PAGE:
To answer this question, we return to our boundary layer. While scientists understand the boundary layer well enough to predict how a wing will fly through the air or a boat will sail through water, there are certain things that they don’t know. For instance, in certain locations, the flow in the boundary layer transitions from a clean (laminar) flow to a messy (turbulent) flow. Scientists are not sure what drives this transition. Other physical phenomena are similar. Scientists know how to precisely calculate the force of gravity between two objects – airplane flight depends on this – but they have no idea why the force of gravity exists and they may never know. For all they know, gravity is a miracle. This is how we should understand the Chizkuni: Our would is built around axioms. We can measure them, we can model them, and we can predict them, but we may never be able to understand the underlying mechanism. They are, for all intents and purposes, miracles. So when the Chizkuni said that the water around the ark was somehow cooler than the ambient water, he can be understood[7] as saying that this is an example of a specific “miracle” within the general “miracle” that is the boundary layer. If we accept that G-d can create laws of physics, then we must also accept that He can modify them at will. It is one of the perks of being master of the universe.

Shabbat Shalom and stay healthy.

Ari Sacher, Moreshet, 5781

Please daven for a Refu’a Shelema for Yechiel ben Shprintza, David ben Chaya, and Iris bat Chana.

[1] Only after G-d tells Noach how he should build an ark does He mention that He will be destroying the world with a deluge. It would have made more sense had G-d told Noach [1] I’m fed up with mankind, [2] I will be bringing a flood to destroy them, and therefore [3] in order to survive the flood, here is the design for an ark. This reverse of cause and effect is reminiscent of the beginning of Parashat Teruma [Shemot 25:1-8] where G-d tells the Jewish People to donate gold, silver, and other precious substances, and only afterwards does He tell them that these materials will be used to build a Mishkan (Tabernacle).

[2] Certain authorities, led by Rabbi Gedaliah Nadel, assert that the flood occurred only in the Middle East, significantly reducing the number of animals that the ark would have to carry.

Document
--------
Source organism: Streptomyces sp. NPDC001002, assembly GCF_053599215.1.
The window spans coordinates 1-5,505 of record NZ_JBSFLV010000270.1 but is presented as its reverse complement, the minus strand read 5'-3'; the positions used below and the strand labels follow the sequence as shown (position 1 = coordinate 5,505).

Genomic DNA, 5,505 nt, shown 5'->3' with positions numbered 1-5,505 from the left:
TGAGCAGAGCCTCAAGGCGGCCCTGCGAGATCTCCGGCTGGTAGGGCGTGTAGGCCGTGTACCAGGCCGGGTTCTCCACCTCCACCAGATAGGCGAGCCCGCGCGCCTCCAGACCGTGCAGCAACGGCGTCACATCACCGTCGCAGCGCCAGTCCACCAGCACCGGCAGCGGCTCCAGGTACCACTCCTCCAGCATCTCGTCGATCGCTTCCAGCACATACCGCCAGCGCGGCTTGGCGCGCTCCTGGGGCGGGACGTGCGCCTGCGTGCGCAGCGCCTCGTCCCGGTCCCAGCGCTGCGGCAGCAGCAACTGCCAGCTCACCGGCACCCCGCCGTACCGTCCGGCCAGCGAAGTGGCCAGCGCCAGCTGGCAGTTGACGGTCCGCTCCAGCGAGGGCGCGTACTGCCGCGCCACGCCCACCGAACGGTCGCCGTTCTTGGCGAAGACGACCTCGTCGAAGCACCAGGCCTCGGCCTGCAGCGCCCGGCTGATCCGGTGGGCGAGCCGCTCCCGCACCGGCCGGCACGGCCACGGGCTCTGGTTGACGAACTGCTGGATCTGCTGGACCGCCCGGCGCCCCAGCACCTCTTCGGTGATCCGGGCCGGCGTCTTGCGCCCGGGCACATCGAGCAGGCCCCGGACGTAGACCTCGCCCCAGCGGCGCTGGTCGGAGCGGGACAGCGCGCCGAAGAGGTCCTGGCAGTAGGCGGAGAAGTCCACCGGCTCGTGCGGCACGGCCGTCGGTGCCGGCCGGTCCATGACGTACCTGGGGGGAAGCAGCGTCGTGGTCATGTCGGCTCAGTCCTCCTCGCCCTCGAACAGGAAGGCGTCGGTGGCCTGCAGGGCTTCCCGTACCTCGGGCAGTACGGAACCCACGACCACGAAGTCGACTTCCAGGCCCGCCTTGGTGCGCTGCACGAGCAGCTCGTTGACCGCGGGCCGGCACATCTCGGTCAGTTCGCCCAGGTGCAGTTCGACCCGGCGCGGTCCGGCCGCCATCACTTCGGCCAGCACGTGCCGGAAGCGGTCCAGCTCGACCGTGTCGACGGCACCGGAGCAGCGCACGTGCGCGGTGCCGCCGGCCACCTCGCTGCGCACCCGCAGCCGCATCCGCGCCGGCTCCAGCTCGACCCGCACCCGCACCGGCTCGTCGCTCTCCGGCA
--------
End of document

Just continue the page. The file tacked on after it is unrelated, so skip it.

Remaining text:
[3] Og was not holding on to the ark by himself. According to the Talmud, Og was joined by the “reima”, a massive animal identified by the King James Bible as a unicorn, which was too large to fit in the ark. Our Sages in the Midrash add Sichon, the Amorite King, whom the Jewish People defeated in battle immediately before they defeated Og, to the list of stowaways.

[4] The Riva suggests that Og’s body was large enough to withstand the heat.

[5] This is due to the law of conservation of energy

[6] Solving this problem is no easy task. Sometimes ablative (burn-away) coatings are used and sometimes heat sinks are placed inside the missile to keep the heat away from sensitive parts.

[7] The Chizkuni had no idea what a boundary layer was. This is a 20th century concept. Nevertheless, the Chizkuni believed that while our universe might work according to well-defined and seemingly unchanging physical laws, G-d can change them if He so desires.

About the Author
Ari Sacher is a Rocket Scientist, and has worked in the design and development of missiles for over twenty-five years. He has briefed hundreds of US Congressmen on Israeli Missile Defense, including three briefings on Capitol Hill at the invitation of House Majority Leader. Ari is a highly requested speaker, enabling even the layman to understand the "rocket science". Ari has also been a scholar in residence in numerous synagogues in the USA, Canada, UK, South Africa, and Australia. He is a riveting speaker, using his experience in the defense industry to explain the Torah in a way that is simultaneously enlightening and entertaining. Ari came on aliya from the USA in 1982. He studied at Yeshivat Kerem B’Yavneh, and then spent seven years studying at the Technion. Since 2001 he has published a weekly parasha shiur that is read around the world. Ari lives in Moreshet in the Western Galil along with his wife and eight children.